I’m reflecting on the joy (ahem) of being a new mum. (I suppose by now I’ve “been” a new mum, and am now a lifer). And thinking about some of the particular challenges for women who PAUSE the career-treadmill.
The type of women who know that if they try a bit harder at something, work at it for a bit longer, and read a few more books, they’ll get the desired results. To this, babies say “HA HA HA!!!“.
If you’re like me, you’ve spent most of your adult life avoiding babies (we had nothing in common). Working long hours on Things That Mattered Very Much (albeit you now can’t remember what they were). And working away from family.
I mean – the pregnancy and baby books were read and the relevant sections highlighted. The hospital bag was packed with precision. The baby seat was ISO-locked in place and you triple-read the section on breast-feeding (so what could go wrong?). You knew in theory where to hire a breast-pump. And you had ice-packs in the freezer for dealing with Unmentionables, and a baby room thermometer. You had a bath thermometer. You had an ear thermometer. You also had a baby pedicure kit. These things helped you to be Prepared and In Control.
And perhaps you were. Maybe you’ve got your shit together (in which case – seriously, well done you). And/or were blessed with a baby who seemed to have got their shit together. This post is for the mums who don’t have their shit together; for mums who feel like hiding under the bed covers during the day. (But know it’s child neglect if they’re the only adult in the house.)
For these mums, it goes a bit like this:
The baby turned-up. To use a very good friend’s current colloquialism – you suddenly find yourself at the bottom of a very deep shitpit. A visit to Crazytimes with no return for the foreseeable future.
You’re sharing your shitpit with a baby who doesn’t sleep and cries like you wouldn’t believe. You’re dripping milk everywhere at the same time as struggling to breastfeed (how can that be?). It’s not the poop that will get to you, or the nappies… to begin with it’s the endless cycle of poop-pee-feed-burp-cry-maybe sleep but maybe not-poop some more-cry-burp-feed-burp-maybe sleep. If your baby has colic, reflux, any sort of illness, or any other delightful ailment that you read about but assumed wouldn’t happen – chuck in a load more crying, burping, and not-sleeping (you, baby, and partner). And worry. Googling and doctor visits. You’ll hurt your neck because you’re on WhatsApp at 3.17am messaging anyone who’s awake.
All the while… even though you know it’s probably not the case… the other mums and their babies have got their shit together. Your friends and family will be able to soothe your baby in nanoseconds. You’ll lose some baby-weight (hallelujah!) but quickly acquire new cake-weight. Evilness.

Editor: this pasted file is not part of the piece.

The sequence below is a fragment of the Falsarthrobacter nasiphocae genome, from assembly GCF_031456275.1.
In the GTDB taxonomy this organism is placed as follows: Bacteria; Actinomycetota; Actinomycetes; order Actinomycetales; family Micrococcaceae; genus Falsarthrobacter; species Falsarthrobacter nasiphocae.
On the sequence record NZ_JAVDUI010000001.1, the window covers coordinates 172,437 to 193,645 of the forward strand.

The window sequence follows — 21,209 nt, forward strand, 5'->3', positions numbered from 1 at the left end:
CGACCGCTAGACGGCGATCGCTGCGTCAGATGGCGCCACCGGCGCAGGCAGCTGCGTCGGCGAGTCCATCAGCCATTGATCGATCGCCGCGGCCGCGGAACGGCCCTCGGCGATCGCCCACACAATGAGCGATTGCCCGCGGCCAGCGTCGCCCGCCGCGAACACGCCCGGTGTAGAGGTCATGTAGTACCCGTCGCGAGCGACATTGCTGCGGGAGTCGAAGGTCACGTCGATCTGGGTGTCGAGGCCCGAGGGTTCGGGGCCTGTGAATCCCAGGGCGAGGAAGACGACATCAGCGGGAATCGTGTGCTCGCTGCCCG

Breathe. A lot of new mums are feeling the same as you. And many of them were kick-ass at work and brilliantly competent before Becoming Mum, too. (And will be again – we’re just taking time out to grow a human.)
Let’s recap how to approach the early months, in case you missed it in the books you underlined. Here’s the trick:
It’s not about breast-feeding. Or routine. It doesn’t matter if your baby naps with the curtains closed in their cot or in their pram (your baby is asleep – bloody hell, high five). It’s about survival. About waiting it out until you reach your stride.
That might mean you need to burn the text books and sod the 3-hourly routine.
You might need to handover (preferably, not “lob”) your baby at the next Other Person who walks into your home. The Amazon delivery guy has never felt so loved.
You may have to ask daddy not to cook dinners any more – because you’d rather just stop eating so you can go to sleep while he looks after the baby after work. It’s ok to cry in bed if you need to, and to eat a lot of chocolate. It’s ok to breastfeed and sit around at home working with your teammate (clearly baby, not partner) getting it right. And it’s ok to burn your nursing bras and smash the breast-pump to formula-feed instead. Either way – your baby will thrive.
Survival. I’d have binned the baby books and embraced an Iron Man challenge instead, before running a marathon and staying up all night trying to watch (and follow the tenuous plot line of) every episode of 24. I’d have given up fruit and vegetables and survived on cereal and soup, to get my digestive system acclimatised to its new food-input. It would have been better physical and mental preparation for those early months.
Oh, and I’d have put sodding freezer meals in the sodding freezer for the next 8 weeks. Just like everyone tells you to. But all purchased from Cook – obviously.
New recruits: well done for getting this far. Give yourself a massive pat on the back. Book a babysitter for 4 hours, and then go to bed with earplugs and a massive glass of something to help you sleep… You’re amazing.